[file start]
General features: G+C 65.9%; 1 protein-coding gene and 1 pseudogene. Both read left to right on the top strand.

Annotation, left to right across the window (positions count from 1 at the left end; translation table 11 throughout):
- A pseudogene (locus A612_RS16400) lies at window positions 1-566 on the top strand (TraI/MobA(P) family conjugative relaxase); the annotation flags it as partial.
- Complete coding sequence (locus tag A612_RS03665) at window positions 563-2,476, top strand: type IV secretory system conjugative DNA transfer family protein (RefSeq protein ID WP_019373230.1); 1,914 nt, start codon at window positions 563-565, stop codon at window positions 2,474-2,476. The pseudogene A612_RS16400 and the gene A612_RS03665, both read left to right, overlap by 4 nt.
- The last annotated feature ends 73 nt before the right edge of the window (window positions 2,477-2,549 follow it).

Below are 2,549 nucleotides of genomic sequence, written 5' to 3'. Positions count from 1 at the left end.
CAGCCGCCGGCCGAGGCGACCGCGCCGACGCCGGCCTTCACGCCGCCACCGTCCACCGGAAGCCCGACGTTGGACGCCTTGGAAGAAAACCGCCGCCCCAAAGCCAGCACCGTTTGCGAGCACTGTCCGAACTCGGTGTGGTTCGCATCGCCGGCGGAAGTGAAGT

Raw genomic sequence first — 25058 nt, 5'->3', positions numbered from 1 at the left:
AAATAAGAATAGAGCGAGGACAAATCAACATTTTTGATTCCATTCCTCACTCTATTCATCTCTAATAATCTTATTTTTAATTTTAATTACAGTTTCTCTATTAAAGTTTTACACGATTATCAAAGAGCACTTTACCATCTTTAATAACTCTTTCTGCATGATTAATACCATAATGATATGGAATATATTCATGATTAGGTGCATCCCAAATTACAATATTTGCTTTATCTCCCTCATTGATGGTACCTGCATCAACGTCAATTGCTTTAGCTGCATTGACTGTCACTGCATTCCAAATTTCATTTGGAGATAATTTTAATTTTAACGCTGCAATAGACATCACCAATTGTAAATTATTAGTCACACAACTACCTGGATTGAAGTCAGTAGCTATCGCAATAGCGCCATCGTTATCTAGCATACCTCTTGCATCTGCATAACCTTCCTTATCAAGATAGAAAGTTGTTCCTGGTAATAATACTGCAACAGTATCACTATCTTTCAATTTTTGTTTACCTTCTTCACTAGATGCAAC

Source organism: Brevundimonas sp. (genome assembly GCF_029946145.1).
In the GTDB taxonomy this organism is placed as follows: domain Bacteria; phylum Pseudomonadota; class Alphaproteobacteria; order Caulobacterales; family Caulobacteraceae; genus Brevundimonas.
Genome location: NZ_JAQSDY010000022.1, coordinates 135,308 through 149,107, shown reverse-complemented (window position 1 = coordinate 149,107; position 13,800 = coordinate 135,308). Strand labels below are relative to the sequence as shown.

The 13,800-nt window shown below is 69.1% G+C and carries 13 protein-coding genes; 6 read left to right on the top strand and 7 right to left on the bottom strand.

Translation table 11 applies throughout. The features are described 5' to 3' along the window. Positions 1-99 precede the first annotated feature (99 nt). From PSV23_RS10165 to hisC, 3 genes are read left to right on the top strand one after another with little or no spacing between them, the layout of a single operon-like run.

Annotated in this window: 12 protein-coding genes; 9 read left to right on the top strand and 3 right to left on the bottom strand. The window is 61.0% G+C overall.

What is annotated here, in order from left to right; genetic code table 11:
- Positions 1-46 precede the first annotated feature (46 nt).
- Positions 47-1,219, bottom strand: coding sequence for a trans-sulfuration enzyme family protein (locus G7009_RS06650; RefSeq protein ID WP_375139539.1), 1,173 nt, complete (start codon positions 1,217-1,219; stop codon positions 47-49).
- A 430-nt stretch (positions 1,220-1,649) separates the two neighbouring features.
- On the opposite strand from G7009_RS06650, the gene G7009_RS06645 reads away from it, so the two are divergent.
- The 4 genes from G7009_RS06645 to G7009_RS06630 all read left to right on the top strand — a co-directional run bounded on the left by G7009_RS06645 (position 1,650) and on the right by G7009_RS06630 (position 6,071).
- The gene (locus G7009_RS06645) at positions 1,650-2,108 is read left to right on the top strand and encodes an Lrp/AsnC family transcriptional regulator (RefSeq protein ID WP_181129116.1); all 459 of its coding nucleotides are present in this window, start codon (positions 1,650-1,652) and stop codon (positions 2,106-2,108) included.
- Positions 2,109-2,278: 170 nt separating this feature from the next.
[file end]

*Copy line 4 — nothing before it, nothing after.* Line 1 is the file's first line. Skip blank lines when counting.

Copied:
- Complete coding sequence (locus tag A612_RS03665) at window positions 563-2,476, top strand: type IV secretory system conjugative DNA transfer family protein (RefSeq protein ID WP_019373230.1); 1,914 nt, start codon at window positions 563-565, stop codon at window positions 2,474-2,476. The pseudogene A612_RS16400 and the gene A612_RS03665, both read left to right, overlap by 4 nt.